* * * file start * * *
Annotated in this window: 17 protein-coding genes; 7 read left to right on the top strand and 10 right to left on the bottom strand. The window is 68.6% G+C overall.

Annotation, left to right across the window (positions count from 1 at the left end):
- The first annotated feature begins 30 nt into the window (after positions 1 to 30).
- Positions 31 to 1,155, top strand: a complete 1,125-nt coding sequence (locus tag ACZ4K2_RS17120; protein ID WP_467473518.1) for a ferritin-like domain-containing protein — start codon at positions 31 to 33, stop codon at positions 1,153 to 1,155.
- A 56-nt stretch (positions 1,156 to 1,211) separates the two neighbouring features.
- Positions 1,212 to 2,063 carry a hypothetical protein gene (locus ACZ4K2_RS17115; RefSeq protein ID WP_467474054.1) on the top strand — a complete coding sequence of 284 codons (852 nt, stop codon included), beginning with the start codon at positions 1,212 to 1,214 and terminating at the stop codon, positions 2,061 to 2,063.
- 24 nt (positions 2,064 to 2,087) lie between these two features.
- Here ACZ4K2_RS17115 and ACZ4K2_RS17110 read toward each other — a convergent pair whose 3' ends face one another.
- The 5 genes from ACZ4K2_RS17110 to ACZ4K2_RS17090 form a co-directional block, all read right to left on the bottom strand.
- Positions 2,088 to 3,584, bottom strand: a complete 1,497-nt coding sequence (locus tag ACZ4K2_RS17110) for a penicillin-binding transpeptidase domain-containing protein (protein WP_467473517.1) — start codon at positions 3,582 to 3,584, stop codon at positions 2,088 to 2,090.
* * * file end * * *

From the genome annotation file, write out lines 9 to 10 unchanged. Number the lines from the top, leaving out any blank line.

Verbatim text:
- The 5 genes from ACZ4K2_RS17110 to ACZ4K2_RS17090 form a co-directional block, all read right to left on the bottom strand.
- Positions 2,088 to 3,584, bottom strand: a complete 1,497-nt coding sequence (locus tag ACZ4K2_RS17110) for a penicillin-binding transpeptidase domain-containing protein (protein WP_467473517.1) — start codon at positions 3,582 to 3,584, stop codon at positions 2,088 to 2,090.